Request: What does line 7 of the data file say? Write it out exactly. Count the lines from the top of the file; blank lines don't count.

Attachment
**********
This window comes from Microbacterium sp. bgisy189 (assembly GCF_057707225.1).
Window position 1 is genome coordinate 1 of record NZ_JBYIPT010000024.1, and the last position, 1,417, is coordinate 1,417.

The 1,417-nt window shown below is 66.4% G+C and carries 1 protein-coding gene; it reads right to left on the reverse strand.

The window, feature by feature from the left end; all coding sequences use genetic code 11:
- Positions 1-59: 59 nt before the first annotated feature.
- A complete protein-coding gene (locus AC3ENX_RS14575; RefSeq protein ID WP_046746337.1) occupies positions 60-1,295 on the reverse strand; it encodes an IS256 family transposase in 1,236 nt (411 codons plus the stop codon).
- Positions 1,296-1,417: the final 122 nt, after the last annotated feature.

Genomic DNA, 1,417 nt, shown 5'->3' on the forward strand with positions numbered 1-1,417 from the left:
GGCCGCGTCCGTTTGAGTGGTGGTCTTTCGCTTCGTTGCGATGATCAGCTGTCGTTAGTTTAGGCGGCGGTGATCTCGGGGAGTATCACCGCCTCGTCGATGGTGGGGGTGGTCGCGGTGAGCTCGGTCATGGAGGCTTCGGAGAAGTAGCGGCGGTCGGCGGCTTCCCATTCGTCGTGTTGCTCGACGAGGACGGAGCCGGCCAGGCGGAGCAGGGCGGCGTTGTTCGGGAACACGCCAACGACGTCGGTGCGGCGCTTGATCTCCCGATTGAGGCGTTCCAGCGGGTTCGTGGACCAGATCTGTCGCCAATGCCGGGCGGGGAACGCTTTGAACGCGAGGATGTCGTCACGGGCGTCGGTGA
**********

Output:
- Positions 1,296-1,417: the final 122 nt, after the last annotated feature.